Americans, what's the first (and usually only) constellation we ever learn to spot? That's right, The Big Dipper, that bright, shiny scoop in the sky. Good Scouts among us learn to use the Big Dipper to find the North Star, Polaris. Here, The Big Dipper goes by the name, "The Plough." I didn't catch it the first time our helpful astronomer friend pointed to it. I saw him pointing at the constellation, but missed it when he said, "Plough." When he said it a second time, I smiled and chuckled. I admitted to him that I didn't know The Big Dipper went by other names in different countries. He, of course, knew that it went by The Dipper in the States, so we both got a good laugh. Look at it again, Americans. You can see that The Dipper, when flipped, does indeed look like a plough blade and handle. Cool, huh?

He pointed out a few other constellations, or parts thereof, that were visible to the naked eye in the clear northern section of the sky. Light pollution from the city makes some dimmer stars difficult to see with the naked eye, especially in the sky directly above the city.

We checked out the telescopes themselves, fine pieces of technology, all. The modern lens-models were powered by a battery. When I asked why the power was needed, it was explained to me that these telescopes had driving motors on their mounts. The motors moved the telescope to follow the spinning of the Earth, keeping whatever was in the telescope still as it moved across the sky. I knew that stars moved slowly across the sky at night as the earth moved, but the movements are so slow to the naked eye as to be imperceptible. I suppose looking at something with high amplification would also amplify that movement. Installing these computer-controlled motors would indeed keep the telescope firmly focused on the field without irritating constant adjustments.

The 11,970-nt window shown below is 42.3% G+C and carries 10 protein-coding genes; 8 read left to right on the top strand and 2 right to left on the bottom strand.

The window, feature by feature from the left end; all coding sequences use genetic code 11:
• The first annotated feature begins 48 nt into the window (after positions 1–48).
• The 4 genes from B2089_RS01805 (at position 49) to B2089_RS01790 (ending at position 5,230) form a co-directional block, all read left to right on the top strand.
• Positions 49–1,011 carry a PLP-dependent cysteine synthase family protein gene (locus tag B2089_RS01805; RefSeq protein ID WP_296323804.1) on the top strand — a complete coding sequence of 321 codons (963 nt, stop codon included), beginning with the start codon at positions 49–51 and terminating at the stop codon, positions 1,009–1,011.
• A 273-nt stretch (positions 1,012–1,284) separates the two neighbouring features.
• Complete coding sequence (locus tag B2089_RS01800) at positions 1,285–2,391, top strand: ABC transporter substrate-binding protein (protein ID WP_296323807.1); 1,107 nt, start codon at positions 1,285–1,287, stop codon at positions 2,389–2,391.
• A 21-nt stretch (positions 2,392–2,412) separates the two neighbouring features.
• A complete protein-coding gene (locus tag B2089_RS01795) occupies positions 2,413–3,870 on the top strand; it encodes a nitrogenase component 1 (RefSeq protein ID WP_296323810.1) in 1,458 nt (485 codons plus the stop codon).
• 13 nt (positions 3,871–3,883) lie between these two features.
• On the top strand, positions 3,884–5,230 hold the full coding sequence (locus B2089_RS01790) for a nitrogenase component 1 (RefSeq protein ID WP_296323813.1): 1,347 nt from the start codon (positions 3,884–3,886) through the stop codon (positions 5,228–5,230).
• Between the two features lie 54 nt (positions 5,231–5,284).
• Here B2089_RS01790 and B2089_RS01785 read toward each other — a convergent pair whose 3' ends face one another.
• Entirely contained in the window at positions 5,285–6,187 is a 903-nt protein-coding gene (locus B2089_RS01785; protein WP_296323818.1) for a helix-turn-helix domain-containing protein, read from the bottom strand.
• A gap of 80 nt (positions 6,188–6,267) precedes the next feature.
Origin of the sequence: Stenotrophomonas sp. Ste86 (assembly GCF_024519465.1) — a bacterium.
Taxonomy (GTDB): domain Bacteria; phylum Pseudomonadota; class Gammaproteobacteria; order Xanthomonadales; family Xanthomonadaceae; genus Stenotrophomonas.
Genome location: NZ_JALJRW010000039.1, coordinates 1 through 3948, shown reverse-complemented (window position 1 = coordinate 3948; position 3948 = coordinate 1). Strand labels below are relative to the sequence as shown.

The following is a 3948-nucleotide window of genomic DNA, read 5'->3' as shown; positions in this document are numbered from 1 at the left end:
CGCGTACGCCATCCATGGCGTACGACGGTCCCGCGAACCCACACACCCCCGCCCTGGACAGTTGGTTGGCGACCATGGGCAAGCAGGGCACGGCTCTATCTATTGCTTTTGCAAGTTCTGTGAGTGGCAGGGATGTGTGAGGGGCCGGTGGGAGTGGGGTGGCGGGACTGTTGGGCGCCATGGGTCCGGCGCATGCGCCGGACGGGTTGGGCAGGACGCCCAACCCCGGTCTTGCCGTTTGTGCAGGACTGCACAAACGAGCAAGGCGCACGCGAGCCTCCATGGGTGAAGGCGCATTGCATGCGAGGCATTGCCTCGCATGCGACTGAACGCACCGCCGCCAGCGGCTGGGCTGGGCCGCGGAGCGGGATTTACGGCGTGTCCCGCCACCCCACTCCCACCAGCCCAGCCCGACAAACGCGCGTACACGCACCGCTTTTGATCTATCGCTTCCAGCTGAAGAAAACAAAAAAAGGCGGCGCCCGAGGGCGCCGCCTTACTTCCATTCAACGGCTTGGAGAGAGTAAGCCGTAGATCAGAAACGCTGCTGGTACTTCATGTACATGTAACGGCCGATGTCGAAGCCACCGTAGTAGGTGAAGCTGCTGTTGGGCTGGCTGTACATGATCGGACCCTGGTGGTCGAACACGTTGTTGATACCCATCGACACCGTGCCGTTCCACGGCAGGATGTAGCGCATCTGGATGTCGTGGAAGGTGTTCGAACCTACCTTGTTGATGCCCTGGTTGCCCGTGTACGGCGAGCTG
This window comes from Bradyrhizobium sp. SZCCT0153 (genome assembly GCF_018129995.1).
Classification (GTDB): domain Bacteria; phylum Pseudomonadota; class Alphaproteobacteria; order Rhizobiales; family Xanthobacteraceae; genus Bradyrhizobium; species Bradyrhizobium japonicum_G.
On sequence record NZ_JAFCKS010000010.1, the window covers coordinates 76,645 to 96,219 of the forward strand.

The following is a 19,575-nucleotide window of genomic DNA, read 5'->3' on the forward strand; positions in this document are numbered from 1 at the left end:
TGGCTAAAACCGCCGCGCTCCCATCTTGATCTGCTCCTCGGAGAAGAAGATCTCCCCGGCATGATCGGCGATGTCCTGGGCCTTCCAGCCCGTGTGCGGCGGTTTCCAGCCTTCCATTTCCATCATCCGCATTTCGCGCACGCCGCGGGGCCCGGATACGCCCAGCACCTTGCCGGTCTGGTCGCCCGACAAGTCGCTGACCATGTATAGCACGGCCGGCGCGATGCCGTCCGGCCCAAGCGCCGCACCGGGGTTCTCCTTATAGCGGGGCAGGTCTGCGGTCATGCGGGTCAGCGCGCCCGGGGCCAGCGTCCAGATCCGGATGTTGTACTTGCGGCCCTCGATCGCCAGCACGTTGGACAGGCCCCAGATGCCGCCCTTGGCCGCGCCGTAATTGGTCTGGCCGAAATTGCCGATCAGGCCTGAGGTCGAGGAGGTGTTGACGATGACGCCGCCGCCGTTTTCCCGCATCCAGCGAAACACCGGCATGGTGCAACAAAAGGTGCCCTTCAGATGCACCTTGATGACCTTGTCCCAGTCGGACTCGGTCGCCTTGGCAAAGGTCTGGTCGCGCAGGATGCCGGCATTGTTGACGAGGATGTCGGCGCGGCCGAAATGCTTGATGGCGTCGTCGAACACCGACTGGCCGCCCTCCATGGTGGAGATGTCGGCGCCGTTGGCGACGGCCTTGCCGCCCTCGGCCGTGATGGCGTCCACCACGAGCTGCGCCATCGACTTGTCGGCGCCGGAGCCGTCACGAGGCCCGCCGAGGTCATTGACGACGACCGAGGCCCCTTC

The Sidewalk Astronomers of Dublin conduct these public events regularly. Check their website for the latest public events. We certainly will, and we hope to come back on a clear night so we can fully benefit from the knowledge and wisdom of this enthusiastic society.

Tuesday, March 25, 2014

Turbo Yeast Sugar "Rum"

Washing Up

Looking for new small projects to keep me busy between batches of beer, I decided to test out the remainder of my turbo yeast on a wash.  Wash is the word used by some home distillers (illegal in most countries) to describe the fermented sugar water before distilling.  These moonshiners mix in large volumes of sugar and yeast nutrient with water and ferment it as far as the yeast will take it before dying of alcohol poisoning.  Alcohol is, after all a yeast waste product.  Once the wash is made, home distillers get to the illegal part of their process, heating up the liquid to the boiling point of alcohol (lower than that of water) and collecting and condensing the alcohol steam.